The first-ever paid contracts for members of Cricket Scotland’s international women’s squad were revealed on Thursday.

The proposal would professionalize the game in line with the board’s intention to make cricket the most approachable and appealing sport in Scotland, whose women’s team is currently placed 14th in the ICC T20I rankings and was excluded from participation in the T20 World Cup in South Africa in February.

This moves the women’s game closer to being treated as a true professional sport and builds on the decision to pay equal match costs to men’s and women’s players, which was made in2021. It will allow certain players to devote more time to training and practice.

An important event this year was the publishing of a devastating investigation concerning institutional racism in the sport of cricket in Scotland, which led to the sport being thrown into crisis earlier in the year.

The board outlined several actions on Thursday in an effort to address them, with the goal that they “will underpin long-term success for the international teams and produce a more viable governing body in the years ahead.”

Seven staff who work in the strength and fitness department won’t have their contracts renewed, and Cricket Scotland will appoint a new head of communications, an EDI manager, and a manager for behavior in sport.

These adjustments are necessary to reorient the governing body’s goals and provide a solid financial foundation from which to launch an ambitious new sport plan in the upcoming months.

In order to provide stability and continuity throughout this period of significant change, Gordon Arthur, the board’s interim chief executive, will hold the position through November 2023 on a fixed-term contract.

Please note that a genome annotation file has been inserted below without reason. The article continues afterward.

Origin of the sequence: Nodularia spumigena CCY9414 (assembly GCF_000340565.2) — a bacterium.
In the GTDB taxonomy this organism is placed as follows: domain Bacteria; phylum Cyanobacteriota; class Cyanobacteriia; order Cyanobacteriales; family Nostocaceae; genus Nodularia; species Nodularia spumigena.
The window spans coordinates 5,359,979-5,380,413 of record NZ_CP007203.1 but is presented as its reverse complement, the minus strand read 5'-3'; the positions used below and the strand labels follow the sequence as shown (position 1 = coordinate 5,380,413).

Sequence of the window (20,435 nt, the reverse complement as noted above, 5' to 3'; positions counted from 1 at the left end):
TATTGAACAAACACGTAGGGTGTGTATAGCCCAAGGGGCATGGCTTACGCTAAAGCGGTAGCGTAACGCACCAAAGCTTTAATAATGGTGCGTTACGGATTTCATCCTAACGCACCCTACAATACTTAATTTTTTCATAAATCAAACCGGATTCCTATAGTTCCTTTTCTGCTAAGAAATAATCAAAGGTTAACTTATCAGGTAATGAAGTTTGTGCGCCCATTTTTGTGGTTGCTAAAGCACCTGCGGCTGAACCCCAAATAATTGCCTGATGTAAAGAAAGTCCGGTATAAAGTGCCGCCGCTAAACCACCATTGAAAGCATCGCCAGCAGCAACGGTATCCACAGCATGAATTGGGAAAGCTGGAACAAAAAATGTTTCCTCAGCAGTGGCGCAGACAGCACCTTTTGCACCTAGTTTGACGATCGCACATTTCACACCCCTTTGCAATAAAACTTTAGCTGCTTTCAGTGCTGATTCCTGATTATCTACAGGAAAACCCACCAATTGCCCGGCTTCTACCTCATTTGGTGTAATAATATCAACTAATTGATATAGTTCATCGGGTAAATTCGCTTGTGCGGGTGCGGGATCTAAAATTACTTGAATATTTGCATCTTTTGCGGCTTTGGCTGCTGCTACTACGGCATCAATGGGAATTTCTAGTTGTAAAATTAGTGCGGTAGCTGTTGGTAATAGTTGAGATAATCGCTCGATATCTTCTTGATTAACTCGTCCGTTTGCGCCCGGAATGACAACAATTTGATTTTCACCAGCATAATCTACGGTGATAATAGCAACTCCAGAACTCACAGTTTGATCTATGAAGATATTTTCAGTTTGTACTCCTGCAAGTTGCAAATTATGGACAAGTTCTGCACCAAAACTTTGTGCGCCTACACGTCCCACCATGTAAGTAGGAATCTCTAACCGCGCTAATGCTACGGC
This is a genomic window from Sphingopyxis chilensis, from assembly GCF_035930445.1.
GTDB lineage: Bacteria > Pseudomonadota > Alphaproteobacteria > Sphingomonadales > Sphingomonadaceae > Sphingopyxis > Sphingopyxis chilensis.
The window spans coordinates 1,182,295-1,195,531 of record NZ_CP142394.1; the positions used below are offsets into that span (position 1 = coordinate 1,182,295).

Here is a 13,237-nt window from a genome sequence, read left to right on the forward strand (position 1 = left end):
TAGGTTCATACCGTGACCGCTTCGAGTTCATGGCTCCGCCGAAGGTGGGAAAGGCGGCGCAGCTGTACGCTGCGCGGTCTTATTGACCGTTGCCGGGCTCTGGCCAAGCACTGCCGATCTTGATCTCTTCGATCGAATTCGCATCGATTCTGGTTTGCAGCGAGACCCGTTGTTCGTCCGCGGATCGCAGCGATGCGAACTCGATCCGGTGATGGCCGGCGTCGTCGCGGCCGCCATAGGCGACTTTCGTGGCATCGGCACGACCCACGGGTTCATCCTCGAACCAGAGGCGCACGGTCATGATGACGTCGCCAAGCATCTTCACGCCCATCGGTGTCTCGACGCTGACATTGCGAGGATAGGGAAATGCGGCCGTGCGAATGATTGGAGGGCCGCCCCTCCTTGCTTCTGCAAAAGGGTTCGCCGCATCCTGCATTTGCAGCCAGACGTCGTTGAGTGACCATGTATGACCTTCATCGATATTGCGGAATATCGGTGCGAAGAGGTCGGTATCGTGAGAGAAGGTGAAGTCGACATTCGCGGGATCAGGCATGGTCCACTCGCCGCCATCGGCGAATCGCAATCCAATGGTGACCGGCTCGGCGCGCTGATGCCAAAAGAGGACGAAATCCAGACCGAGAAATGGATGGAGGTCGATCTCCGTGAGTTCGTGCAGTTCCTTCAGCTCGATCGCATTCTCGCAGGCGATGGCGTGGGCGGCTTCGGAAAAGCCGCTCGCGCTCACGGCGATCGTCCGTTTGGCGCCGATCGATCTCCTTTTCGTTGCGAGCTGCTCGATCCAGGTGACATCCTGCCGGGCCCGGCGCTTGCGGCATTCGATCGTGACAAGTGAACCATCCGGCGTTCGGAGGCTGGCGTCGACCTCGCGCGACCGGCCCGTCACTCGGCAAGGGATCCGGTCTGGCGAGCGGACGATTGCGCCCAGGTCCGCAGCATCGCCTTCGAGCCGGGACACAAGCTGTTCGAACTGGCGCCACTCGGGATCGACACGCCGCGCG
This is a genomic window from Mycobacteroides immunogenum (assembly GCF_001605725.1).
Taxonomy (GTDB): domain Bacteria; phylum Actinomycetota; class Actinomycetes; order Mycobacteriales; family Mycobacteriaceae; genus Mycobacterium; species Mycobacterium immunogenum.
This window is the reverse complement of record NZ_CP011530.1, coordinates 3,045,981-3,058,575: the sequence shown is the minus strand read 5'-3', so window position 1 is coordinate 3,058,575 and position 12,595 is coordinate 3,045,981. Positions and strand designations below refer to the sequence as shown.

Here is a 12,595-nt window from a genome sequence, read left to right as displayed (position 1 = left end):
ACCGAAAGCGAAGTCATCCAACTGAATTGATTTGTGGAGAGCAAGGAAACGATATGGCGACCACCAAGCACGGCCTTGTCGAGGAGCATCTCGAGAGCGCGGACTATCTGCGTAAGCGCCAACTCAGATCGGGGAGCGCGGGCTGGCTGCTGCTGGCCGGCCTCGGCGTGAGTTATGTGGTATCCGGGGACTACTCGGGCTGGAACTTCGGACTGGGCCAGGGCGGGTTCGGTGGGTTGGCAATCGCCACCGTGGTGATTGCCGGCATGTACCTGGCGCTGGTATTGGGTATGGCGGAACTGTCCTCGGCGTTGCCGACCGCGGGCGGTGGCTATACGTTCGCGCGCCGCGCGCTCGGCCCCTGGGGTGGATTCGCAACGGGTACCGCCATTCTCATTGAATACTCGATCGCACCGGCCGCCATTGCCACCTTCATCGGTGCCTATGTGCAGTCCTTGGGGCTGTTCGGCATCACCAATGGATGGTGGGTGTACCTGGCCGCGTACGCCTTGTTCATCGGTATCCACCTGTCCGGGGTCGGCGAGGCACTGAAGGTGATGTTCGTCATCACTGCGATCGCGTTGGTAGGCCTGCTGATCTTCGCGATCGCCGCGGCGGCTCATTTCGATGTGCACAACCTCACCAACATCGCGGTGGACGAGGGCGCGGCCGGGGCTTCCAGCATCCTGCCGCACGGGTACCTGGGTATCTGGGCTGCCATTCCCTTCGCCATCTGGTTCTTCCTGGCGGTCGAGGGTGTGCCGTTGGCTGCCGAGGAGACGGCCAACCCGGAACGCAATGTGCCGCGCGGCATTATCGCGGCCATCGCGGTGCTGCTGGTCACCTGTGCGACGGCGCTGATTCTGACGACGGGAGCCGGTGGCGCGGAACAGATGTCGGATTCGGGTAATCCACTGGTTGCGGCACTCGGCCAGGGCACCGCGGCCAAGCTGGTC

To guarantee that we are in the best possible position to bring about real and significant change within Scottish cricket, we need to start over and rebuild.

While there will be obstacles, we have a tremendous chance to firmly advance the sport in the years to come “said Arthur.

Earlier this month, Anjan Luthra, who is now the chair, said: “For the game of cricket in Scotland, this is a turning point.

In order to make cricket in Scotland a completely inclusive sport devoid of racism, prejudice, or inequities, the investment made today in the women’s game is a crucial foundational piece.

We can create a vision for Scottish cricket that is bold by encouraging positive change at every level of our sport.

In order to create a world-class governing body for Scottish cricket, we are simultaneously creating capacity inside the organization and correcting the flaws and shortcomings shown by the Changing the Boundaries study “he added